Lawrence said on a podcast today, “Twitter is like, ‘Why did you pull the whole episodes?’ Why didn’t you just edit those moments out and put them back on?’ And I said to one person, ‘It’s a pandemic. I don’t really have an editing facility up right now.’”
Joining Zach Braff and Donald Faison on their podcast Fake Doctors, Real Friends, Lawrence took responsibility for the episodes and apologized to the two actors, along with their former Scrubs costar Sarah Chalke. Listen to the segment below.
“The reason why that word showrunner exists in television is because you’re the gatekeeper,” Lawrence said, “and anything that gets allowed on a show you ultimately have to take responsibility for. So, first off, I’m super sorry that any of you guys had to deal with any stuff because ultimately even though we’re all friends and it was a super creative and reciprocal environment, you guys still, at the end of the day, did and were receptive to doing whatever stuff we told you.”
Lawrence said he made the decision to pull the episodes from Hulu’s line-up.
Braff also apologized, and described his mindset at the time the episodes were taped in the early-mid 2000s. Recalling his reaction to Ted Danson’s much-condemned use of blackface at a 1993 Friars Club roast of girlfriend Whoopi Goldberg, Braff said, “I remember being shocked, like what the f*ck was that guy thinking…and I’m embarrassed to say now I never equated” the Scrubs episodes. “I thought ‘It’s a fantasy where I’m trying to be my best friend.’
“When Donald and I started the podcast he mentioned we did blackface on the show and I cringed to hear him say it out loud,” Braff continued. “It made me feel so shitty and embarrassed.”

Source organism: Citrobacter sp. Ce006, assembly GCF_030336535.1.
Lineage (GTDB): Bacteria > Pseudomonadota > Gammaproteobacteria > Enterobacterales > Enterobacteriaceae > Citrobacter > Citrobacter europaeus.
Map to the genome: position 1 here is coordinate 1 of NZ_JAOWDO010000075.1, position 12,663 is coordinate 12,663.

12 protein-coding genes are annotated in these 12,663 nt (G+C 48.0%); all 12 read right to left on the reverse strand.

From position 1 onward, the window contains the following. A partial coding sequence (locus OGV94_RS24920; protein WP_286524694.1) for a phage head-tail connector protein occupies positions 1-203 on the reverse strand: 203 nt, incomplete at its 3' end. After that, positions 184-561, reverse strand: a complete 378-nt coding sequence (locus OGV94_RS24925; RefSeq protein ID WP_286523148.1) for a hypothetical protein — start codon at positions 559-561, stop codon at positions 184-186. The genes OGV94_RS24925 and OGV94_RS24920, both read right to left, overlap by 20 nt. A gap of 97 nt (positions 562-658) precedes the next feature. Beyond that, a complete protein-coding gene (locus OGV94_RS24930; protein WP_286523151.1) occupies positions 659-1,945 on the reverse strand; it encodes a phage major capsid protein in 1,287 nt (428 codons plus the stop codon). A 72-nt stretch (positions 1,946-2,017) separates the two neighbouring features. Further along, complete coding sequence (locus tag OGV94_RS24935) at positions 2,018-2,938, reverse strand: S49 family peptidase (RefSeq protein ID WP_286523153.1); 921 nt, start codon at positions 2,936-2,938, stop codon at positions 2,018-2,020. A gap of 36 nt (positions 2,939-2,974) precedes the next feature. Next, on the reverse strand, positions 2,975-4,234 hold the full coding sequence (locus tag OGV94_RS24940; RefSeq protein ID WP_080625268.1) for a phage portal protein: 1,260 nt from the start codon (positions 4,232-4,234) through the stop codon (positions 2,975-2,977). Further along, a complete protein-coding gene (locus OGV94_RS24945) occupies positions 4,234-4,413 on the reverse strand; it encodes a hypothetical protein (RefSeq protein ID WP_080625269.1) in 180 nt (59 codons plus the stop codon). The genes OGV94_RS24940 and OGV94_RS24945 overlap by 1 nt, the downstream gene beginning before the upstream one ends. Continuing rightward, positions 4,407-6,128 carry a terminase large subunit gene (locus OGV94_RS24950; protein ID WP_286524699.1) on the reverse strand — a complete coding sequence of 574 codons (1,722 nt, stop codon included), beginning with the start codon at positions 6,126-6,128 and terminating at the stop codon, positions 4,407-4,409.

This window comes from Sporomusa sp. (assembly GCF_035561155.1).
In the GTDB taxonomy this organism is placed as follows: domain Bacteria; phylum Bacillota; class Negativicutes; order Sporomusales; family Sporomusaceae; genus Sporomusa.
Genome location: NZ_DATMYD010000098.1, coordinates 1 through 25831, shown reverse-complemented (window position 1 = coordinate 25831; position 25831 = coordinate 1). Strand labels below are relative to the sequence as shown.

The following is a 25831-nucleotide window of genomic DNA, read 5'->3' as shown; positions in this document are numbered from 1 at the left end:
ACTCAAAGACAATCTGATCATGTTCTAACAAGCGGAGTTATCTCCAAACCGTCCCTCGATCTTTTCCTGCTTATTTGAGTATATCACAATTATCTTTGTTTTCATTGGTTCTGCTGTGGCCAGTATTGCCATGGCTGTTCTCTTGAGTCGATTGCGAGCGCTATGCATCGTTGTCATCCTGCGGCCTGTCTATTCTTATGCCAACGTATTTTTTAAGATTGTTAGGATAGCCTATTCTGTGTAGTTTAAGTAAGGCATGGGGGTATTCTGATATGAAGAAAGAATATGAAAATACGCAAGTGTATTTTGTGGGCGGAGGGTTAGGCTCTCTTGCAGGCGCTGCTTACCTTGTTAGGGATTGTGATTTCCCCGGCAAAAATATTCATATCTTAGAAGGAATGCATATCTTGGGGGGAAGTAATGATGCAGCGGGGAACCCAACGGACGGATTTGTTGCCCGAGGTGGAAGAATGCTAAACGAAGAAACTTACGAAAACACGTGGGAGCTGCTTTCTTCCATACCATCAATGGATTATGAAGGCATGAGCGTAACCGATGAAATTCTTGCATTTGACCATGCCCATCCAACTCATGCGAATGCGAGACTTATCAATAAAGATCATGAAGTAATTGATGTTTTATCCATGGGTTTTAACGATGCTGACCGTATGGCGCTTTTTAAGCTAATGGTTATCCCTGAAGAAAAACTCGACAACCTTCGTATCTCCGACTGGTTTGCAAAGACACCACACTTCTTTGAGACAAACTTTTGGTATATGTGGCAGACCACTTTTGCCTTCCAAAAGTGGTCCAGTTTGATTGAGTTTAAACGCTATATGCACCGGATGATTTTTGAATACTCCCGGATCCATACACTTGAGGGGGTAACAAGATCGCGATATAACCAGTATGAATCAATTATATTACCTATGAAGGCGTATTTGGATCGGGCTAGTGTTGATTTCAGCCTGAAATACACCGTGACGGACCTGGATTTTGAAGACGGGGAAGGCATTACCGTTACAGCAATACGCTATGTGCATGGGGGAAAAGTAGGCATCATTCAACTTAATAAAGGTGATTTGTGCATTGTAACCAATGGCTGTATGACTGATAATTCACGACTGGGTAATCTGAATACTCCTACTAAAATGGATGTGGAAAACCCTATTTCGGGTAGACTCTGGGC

Said Lawrence, “It starts with ignorance,” adding, “we were so f*cking proud of ourselves for doing a very diverse show, in front of and behind the camera, a great black-and-white friendship that exists as a real black-and-white friendship, a great interracial couple. It was almost a block of arrogance where we were like, ‘We’re so good at what we’re portraying and doing and showing that we could never venture into muddy waters.’ Even now, with that same ignorance, we never really connected the two of those things until now.”
Lawrence also dismissed social media reactions that equated Faison’s appearance on the show in white make-up to the blackface.
“I’m getting tons of, ‘Well, you’re gonna pull that episode where Donald plays Cal Turk and is a white guy and an insurance agent, right?’ And I’m like, ‘No, I’m not,’ because as a white guy that is not based in any systemic racism…I find that kind of argument to be so counterproductive and ridiculous.”